Daniel Bos joined the School in October 2016 as a Departmental Lecturer in Human Geography. Prior to his appointment he was a Teaching Associate in Historical and Cultural Geography at the University of Nottingham (2015-2016).
Daniel obtained his BA in Geography (2009), MA in Human Geography Research (2011) and PhD in Political Geography (2016) from Newcastle University.
Between 2009 - 2011 Daniel worked as a Research Assistant at Newcastle University providing support on various funded projects including research that investigated: contemporary British military memoirs; military landscapes; political spaces of remembrance; student transitions to university; and rural economies in the EU.
Daniel's doctoral thesis was funded by the ESRC (2011-2015) and investigated the role military-themed videogames have in shaping popular understandings of geopolitics and military violence.
Daniel's current research and publications explore three interconnected areas:
- Visual Culture and Geopolitics
Daniel is interested in the ways popular culture shapes understandings of world politics and militarism. He has specifically drawn attention to how military-themed videogames articulate popular geopolitical sensibilities through their visual representations and playful structures. Currently, he is exploring the ways games are designed and used to challenge hegemonic (geo)political sensibilities and he is interested in the pedagogical significance and potential of the medium.
Daniel's research acknowledges the need to go beyond the analysis of the content of military-themed videogames and to consider how individuals and groups actually consume, interact and internalise their (geo)political content. Daniel engages with innovative methodological approaches, such as video ethnography, in order to consider the affective, experiential, and embodied significance of playing virtual war and to ground understandings into the ways geopolitics is constituted in everyday life.
- Production and Marketing
This area of research explores the political economic structures and the everyday practices involved in the production of popular geopolitical texts. Daniel draws attention to the role that advertising, marketing, and promotional events have in attributing geopolitical and militarised meanings to cultural artefacts prior to their release.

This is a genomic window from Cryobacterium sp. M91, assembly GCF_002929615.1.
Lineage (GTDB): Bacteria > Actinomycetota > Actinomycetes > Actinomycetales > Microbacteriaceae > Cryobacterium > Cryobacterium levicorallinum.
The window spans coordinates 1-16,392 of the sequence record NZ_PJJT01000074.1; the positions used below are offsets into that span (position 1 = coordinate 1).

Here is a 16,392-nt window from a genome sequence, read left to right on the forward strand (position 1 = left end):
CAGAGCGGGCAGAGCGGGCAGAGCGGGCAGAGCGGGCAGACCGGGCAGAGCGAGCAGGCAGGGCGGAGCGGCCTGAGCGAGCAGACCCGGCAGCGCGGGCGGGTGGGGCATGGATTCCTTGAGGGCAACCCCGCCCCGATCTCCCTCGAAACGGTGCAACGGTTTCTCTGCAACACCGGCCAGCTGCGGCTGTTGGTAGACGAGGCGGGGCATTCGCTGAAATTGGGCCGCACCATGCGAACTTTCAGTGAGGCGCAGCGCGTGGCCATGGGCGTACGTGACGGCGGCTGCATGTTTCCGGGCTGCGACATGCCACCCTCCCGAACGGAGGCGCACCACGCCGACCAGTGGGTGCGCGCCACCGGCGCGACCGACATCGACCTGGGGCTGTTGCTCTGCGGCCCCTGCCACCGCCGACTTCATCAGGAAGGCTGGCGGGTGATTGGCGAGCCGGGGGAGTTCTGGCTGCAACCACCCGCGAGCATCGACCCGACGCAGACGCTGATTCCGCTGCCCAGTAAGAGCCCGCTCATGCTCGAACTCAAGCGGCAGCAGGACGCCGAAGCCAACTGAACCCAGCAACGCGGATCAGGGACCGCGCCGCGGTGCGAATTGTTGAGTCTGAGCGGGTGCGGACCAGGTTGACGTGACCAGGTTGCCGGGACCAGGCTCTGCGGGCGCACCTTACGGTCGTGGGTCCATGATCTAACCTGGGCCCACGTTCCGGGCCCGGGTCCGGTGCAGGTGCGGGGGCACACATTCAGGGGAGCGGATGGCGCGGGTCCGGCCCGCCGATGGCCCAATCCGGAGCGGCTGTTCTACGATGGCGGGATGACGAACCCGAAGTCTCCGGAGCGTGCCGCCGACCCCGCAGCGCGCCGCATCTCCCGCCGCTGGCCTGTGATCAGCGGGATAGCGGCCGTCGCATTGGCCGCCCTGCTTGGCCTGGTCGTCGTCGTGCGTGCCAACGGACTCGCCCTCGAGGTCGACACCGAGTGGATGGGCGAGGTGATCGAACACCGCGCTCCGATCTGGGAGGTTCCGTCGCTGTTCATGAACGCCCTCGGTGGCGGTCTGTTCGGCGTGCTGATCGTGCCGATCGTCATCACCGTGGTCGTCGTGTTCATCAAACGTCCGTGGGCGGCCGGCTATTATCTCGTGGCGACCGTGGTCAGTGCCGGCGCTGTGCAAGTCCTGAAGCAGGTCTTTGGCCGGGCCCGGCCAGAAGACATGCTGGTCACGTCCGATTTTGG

Daniel teaches on the MSc course 'Nature, Society and Environmental Governance' and lectures in the modules 'Research Design' and 'Urban Natures'.
Daniel teaches on the Preliminary 'Human Geography' course on topics related to 'Power, Identity and Inequality'. He convenes the teaching for the module 'Methods in Human Geography' and contributes to the Final Honours fieldtrip to Copenhagen.
Daniel is an Associative Fellow of the Higher Education Academy (HEA)
- Bos, D., Finlay, R., Hopkins, P., Lloyd, J. and Richardson, M. (forthcoming) A review of the ESRC internship scheme for postgraduates. Journal of Geography in Higher Education.
- Bos, D. (2018) Answering the Call of Duty: Everyday encounters with the popular geopolitics of military-themed videogames. Political Geography, 63: 54-64.
- Jenkings, K.N., Megoran, N., Woodward, R. and Bos, D. (2012) Wootton Bassett and the political spaces of remembrance and mourning. Area, 44(3): 356-363.
- Rech, M.F., Bos, D., Jenkings, N., Williams, A. and Woodward, R. (2012) Military geography and critical war studies. Critical Military Studies, 1(1): 47-60.
- Jenkings, K.N., Woodward, R., Williams, A.J., Rech, M.F., Murphy, A.L. and Bos, D. (2011) Military Occupations: Methodological Approaches and the Military–Academy Research Nexus. Sociology Compass, 5(1): 37-51.
- Bos, D. (2016) Critical methodologies for researching military videogames. Chapter 25 in, Williams, A.J., Jenkings, N., Woodward, R. and Rech, M.F. (eds.) The Routledge Companion to Military Research Methods. Routledge, London. 432 pp. ISBN: 9781472442758.
- Bos, D. and Jenkings, N. (2016) Analysing newspapers: considering the use of print media sources in military research. Chapter 5 in, Williams, A.J., Jenkings, N., Woodward, R. and Rech, M.F. (eds.) The Routledge Companion to Military Research Methods. Routledge, London. 432 pp. ISBN: 9781472442758.
- Bos, D. (2015) Milltary Videogames, Geopolitics and Methods. Chapter 9 in, Caso, F. and Hamilton, C. (eds.) Special Edition E-IR: World Politics and Popular Culture. E-International Relations Publishing.